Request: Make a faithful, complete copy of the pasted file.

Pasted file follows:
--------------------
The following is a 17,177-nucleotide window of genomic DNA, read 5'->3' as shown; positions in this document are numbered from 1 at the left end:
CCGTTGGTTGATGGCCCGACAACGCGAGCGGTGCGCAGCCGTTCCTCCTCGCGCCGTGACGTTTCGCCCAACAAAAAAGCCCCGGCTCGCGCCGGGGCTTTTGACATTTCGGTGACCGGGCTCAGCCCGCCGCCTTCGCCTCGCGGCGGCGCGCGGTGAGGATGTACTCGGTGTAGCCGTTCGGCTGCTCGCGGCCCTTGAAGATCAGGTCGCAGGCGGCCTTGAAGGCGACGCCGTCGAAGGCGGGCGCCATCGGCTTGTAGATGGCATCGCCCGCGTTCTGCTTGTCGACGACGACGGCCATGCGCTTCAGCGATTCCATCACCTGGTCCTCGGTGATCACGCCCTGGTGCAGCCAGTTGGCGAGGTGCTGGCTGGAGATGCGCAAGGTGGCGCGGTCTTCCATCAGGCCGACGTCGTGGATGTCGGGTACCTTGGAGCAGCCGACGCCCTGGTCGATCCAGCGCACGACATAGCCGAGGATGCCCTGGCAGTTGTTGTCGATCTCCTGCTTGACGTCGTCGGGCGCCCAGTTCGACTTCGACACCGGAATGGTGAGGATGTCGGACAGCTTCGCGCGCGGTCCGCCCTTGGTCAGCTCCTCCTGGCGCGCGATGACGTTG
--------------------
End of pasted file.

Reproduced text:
The following is a 17,177-nucleotide window of genomic DNA, read 5'->3' as shown; positions in this document are numbered from 1 at the left end:
CCGTTGGTTGATGGCCCGACAACGCGAGCGGTGCGCAGCCGTTCCTCCTCGCGCCGTGACGTTTCGCCCAACAAAAAAGCCCCGGCTCGCGCCGGGGCTTTTGACATTTCGGTGACCGGGCTCAGCCCGCCGCCTTCGCCTCGCGGCGGCGCGCGGTGAGGATGTACTCGGTGTAGCCGTTCGGCTGCTCGCGGCCCTTGAAGATCAGGTCGCAGGCGGCCTTGAAGGCGACGCCGTCGAAGGCGGGCGCCATCGGCTTGTAGATGGCATCGCCCGCGTTCTGCTTGTCGACGACGACGGCCATGCGCTTCAGCGATTCCATCACCTGGTCCTCGGTGATCACGCCCTGGTGCAGCCAGTTGGCGAGGTGCTGGCTGGAGATGCGCAAGGTGGCGCGGTCTTCCATCAGGCCGACGTCGTGGATGTCGGGTACCTTGGAGCAGCCGACGCCCTGGTCGATCCAGCGCACGACATAGCCGAGGATGCCCTGGCAGTTGTTGTCGATCTCCTGCTTGACGTCGTCGGGCGCCCAGTTCGACTTCGACACCGGAATGGTGAGGATGTCGGACAGCTTCGCGCGCGGTCCGCCCTTGGTCAGCTCCTCCTGGCGCGCGATGACGTTG